... Will not commence by looking at this chart of the existing market structure
Main Street's Boycott Of Capital Markets Succeeding: Barclays First Casualty, To Fire Hundreds Due To Plunge In Market ActivitySubmitted by Tyler Durden on 08/10/2010 18:36 -0400
For the longest time it was consensus thought that only Wall Street could fuck Main Street. The ride is now turning. After what the FT reports was a 16% decline in fixed income, currencies and commodities trading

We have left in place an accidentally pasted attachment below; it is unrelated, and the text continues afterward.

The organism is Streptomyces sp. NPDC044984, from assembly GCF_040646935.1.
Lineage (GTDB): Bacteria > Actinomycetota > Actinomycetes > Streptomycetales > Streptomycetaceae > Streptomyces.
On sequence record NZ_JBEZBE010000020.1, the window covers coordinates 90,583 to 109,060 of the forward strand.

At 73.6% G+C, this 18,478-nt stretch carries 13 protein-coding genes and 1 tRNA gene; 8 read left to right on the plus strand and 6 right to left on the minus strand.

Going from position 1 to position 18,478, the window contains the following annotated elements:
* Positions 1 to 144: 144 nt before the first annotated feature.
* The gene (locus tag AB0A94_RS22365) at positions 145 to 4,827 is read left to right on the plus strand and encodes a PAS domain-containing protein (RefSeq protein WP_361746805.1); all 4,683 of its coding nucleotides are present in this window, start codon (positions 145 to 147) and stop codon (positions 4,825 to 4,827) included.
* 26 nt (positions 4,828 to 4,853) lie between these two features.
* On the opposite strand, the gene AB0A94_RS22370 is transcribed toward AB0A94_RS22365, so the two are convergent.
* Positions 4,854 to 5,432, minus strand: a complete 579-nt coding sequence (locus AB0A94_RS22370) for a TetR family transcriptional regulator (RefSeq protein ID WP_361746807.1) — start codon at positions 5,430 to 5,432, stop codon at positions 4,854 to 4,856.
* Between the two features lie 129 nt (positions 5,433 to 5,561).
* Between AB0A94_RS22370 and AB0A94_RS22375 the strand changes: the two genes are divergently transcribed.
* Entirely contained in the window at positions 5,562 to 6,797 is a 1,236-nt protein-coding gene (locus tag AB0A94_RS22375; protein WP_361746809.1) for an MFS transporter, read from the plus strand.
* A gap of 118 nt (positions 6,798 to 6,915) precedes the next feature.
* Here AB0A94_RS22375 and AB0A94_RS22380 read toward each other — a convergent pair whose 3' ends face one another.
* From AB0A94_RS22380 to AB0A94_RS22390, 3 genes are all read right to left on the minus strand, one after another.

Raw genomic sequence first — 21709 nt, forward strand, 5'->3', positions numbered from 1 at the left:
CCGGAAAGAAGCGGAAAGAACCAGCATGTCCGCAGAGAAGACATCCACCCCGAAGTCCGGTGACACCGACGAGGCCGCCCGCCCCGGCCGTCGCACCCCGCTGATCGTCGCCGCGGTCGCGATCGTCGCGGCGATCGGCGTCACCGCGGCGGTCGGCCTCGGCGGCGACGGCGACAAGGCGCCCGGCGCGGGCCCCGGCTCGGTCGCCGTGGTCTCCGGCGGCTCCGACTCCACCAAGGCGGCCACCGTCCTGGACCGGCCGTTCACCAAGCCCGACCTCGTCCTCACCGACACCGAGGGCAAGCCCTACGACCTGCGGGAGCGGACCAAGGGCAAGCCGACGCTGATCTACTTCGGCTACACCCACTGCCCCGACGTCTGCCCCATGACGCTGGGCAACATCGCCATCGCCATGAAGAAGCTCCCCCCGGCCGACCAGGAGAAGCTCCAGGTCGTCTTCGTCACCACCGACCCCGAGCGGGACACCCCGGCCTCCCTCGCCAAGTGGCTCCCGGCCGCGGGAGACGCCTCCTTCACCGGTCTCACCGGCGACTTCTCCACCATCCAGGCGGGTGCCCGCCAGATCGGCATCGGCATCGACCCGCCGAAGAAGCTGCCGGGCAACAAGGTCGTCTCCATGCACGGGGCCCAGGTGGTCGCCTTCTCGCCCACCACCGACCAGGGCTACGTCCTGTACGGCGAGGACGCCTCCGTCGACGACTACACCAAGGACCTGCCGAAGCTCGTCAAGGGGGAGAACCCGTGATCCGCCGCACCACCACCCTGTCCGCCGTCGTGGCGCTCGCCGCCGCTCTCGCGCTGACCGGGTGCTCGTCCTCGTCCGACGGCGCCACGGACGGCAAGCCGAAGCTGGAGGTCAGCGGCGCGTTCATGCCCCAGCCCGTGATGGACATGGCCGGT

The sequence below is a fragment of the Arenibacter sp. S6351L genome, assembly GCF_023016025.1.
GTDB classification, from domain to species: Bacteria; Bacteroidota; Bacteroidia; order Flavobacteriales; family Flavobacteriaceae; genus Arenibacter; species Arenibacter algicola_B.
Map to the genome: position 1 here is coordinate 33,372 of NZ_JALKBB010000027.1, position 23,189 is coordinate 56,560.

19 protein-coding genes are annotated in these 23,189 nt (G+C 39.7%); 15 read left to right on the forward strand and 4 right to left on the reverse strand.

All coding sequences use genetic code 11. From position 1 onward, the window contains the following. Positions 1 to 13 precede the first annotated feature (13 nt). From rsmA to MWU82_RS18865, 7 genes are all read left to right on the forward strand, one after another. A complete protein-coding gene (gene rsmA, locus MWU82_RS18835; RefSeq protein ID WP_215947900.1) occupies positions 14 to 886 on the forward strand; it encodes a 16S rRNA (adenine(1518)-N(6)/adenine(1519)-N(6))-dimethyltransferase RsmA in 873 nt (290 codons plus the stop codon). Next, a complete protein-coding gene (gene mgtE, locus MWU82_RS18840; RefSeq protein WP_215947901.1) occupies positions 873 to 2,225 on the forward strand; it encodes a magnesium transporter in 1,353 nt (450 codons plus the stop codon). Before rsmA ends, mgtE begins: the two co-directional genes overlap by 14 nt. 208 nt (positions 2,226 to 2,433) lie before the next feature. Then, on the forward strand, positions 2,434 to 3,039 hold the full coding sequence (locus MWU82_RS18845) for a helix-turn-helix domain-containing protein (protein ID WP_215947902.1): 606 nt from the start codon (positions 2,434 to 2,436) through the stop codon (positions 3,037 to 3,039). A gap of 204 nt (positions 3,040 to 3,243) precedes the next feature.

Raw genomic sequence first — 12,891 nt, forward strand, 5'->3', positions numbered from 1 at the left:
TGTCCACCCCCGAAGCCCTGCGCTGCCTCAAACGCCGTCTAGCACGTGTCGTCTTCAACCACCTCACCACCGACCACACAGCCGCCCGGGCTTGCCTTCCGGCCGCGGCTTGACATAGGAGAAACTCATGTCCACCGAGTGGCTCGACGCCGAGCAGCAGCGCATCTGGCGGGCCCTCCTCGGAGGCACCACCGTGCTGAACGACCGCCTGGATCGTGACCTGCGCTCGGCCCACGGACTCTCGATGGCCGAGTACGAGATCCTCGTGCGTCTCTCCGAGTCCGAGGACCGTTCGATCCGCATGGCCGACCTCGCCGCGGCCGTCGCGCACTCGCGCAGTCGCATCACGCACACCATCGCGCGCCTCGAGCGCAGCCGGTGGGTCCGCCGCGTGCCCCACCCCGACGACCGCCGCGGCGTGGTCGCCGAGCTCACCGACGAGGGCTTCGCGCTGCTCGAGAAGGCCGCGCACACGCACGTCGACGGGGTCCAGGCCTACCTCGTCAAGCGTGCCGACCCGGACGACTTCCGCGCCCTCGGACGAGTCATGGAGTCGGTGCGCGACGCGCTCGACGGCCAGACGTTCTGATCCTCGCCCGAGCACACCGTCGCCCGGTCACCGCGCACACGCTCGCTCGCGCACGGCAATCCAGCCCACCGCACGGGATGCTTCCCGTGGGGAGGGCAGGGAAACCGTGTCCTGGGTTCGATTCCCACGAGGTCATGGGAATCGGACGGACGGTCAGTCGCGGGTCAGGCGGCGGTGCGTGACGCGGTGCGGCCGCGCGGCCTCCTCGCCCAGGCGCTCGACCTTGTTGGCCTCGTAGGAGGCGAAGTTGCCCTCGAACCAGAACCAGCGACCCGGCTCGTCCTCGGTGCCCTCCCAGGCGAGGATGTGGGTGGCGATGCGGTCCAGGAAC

revenues for Q2, coupled with advisory revenues down 17%, the bank is now "planning to cut up to several hundred employees following a sharp fall in market activity in the second quarter. Sources close to the bank say that the job losses, which could be announced as early as Wednesday, will be spread across BarCap’s sales and trading staff as well as its back office support functions." Too bad the SEC has not, and will not realize that its only function is to restore the faith of the retail investors in the credibility of the capital markets. Yes, the same retail investor who both on margin and in total has always been the primary driver of stocks. Alas that has not happened and tens of thousands of Wall Streets will soon feel the wrath of Main Street as the boycott of stocks by the broader population comes to fruition, allowing the former "strategists" to experience just how real the difference between the U-3 and U-6 rate is first hand.